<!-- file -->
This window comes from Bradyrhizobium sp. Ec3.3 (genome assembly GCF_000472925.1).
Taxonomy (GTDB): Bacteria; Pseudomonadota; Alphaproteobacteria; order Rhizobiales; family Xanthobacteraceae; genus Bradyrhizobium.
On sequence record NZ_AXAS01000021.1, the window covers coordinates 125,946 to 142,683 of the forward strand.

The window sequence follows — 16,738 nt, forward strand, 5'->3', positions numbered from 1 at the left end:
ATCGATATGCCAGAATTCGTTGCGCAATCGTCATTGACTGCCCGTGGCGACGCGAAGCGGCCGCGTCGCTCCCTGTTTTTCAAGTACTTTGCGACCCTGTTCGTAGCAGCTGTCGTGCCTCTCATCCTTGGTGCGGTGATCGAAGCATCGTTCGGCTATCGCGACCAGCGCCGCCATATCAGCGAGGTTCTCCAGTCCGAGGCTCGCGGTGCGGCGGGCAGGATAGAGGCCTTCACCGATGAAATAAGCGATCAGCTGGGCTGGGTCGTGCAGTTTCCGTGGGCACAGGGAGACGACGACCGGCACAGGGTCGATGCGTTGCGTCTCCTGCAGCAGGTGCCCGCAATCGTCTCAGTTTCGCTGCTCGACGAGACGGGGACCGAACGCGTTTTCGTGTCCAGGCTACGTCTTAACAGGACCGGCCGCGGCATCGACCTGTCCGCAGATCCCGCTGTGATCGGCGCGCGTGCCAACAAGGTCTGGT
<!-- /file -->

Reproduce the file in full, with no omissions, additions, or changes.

This window comes from Bradyrhizobium sp. Ec3.3 (genome assembly GCF_000472925.1).
Taxonomy (GTDB): Bacteria; Pseudomonadota; Alphaproteobacteria; order Rhizobiales; family Xanthobacteraceae; genus Bradyrhizobium.
On sequence record NZ_AXAS01000021.1, the window covers coordinates 125,946 to 142,683 of the forward strand.

The window sequence follows — 16,738 nt, forward strand, 5'->3', positions numbered from 1 at the left end:
ATCGATATGCCAGAATTCGTTGCGCAATCGTCATTGACTGCCCGTGGCGACGCGAAGCGGCCGCGTCGCTCCCTGTTTTTCAAGTACTTTGCGACCCTGTTCGTAGCAGCTGTCGTGCCTCTCATCCTTGGTGCGGTGATCGAAGCATCGTTCGGCTATCGCGACCAGCGCCGCCATATCAGCGAGGTTCTCCAGTCCGAGGCTCGCGGTGCGGCGGGCAGGATAGAGGCCTTCACCGATGAAATAAGCGATCAGCTGGGCTGGGTCGTGCAGTTTCCGTGGGCACAGGGAGACGACGACCGGCACAGGGTCGATGCGTTGCGTCTCCTGCAGCAGGTGCCCGCAATCGTCTCAGTTTCGCTGCTCGACGAGACGGGGACCGAACGCGTTTTCGTGTCCAGGCTACGTCTTAACAGGACCGGCCGCGGCATCGACCTGTCCGCAGATCCCGCTGTGATCGGCGCGCGTGCCAACAAGGTCTGGT